"The number of people living with HIV continues to grow," WHO Regional Director for the Western Pacific Shigeru Omi said in a report issued by the international health body.

"High-risk behavior, such as injecting drug use, unprotected paid sex and unprotected sex between men, is especially evident in the HIV epidemics in some regions, including Asia," he added.

Activists hail Thai move to make generic AIDS drug

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aids generic drugs BANGKOK (Reuters) - Thailand, faced with ballooning costs for HIV-AIDS drugs, has issued its first compulsory license to make a cheap version of a foreign-made drug and fired a shot across the bow of big pharmaceutical companies.

The action drew a swift riposte from U.S. drug maker Merck & Co Inc, which holds the patent on Efavirenz. The firm denounced the Health Ministry decision to issue a five-year license for domestic production and imports of a generic version of the anti-retroviral drug.

But AIDS activists and health experts cheered loudly.

"This is both a brave and a progressive step by the Royal Thai Government to place the interests of people living with HIV in Thailand front and center," UNAIDS country coordinator Patrick Brenny told Reuters on Thursday.

Inadequate measures allowing HIV/AIDS to worsen

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aidsThe World Health Organization warned Tuesday that HIV/AIDS was on the rise in Indonesia because of a lack of firm action on the part of the government.

WHO HIV consultant for Drug Injecting Users David Jakka said the government should prioritize treatment for injecting drug users, who comprise more than half of those infected with HIV.

"The government's action, despite its cautiousness, is still ineffective and imprecise," said Jakka, who attended a workshop at the Health Ministry commemorating World AIDS Day on Dec. 1.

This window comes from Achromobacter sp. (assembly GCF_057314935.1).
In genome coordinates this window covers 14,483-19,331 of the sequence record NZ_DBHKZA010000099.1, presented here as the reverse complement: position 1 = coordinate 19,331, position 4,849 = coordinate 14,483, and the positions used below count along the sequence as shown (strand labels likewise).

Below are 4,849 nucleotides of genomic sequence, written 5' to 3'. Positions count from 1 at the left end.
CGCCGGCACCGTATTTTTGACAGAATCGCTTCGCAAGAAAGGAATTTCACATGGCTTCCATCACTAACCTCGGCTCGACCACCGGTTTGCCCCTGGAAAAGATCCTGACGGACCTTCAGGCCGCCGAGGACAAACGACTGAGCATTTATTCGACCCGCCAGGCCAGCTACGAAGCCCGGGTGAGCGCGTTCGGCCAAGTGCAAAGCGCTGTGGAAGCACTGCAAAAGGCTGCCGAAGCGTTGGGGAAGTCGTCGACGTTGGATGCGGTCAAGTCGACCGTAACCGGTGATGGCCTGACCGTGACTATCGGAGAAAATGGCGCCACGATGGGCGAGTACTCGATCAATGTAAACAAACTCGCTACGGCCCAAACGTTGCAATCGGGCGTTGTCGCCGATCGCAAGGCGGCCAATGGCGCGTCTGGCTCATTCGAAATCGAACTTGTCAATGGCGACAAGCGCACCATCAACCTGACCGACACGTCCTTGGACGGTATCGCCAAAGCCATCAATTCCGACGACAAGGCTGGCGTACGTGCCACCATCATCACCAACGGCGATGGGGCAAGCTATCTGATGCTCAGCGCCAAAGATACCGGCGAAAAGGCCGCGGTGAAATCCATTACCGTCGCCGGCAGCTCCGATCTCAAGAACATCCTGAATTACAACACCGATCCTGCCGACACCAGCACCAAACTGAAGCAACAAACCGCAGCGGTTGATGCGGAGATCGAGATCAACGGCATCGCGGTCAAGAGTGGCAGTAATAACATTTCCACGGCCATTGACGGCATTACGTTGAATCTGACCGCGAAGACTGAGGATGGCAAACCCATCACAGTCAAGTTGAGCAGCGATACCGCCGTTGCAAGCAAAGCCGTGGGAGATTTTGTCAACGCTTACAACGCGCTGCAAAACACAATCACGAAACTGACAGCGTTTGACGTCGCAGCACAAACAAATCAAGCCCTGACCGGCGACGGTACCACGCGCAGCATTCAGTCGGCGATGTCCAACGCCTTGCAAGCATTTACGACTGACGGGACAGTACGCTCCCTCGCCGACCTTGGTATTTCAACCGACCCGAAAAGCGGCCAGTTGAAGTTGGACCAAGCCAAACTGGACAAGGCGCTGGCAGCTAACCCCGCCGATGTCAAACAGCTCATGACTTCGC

New AIDS Epidemic Warning

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aidsSome 63,500 adults in Britain now have HIV - and a third of these are receiving no treatment, a report warned yesterday.

The Health Protection Agency report warned the infection is spreading fast, particularly among the gay community.

Additional threats come from infection amongst immigrants from Africa, the HPA report said.

The HPA report says there are 43,400 people alive diagnosed with HIV infection and another 20,100 who do not know they have it.

viramuneOn the occasion of World Aids Day 2006 Boehringer Ingelheim stated that its patent rights to Viramune® (nevirapine) do not prevent access to this medication in low income countries.

The company has granted out 7 voluntary licences so far for generic production of nevirapine products in developing countries. Boehringer Ingelheim remains open to further initiatives of pharmaceutical companies producing generics in developing countries.

In addition to the well-established Boehringer Ingelheim programmes, like the Viramune® Donation Program, the reduced pricing schemes for chronic Viramune® therapy in developing countries, the granting of voluntary licences and the commitment to new HIV drug development, and further philanthropic initiatives in developing countries, the company made this clear as an additional step to help provide access to life-saving therapy for patients in need in developing countries.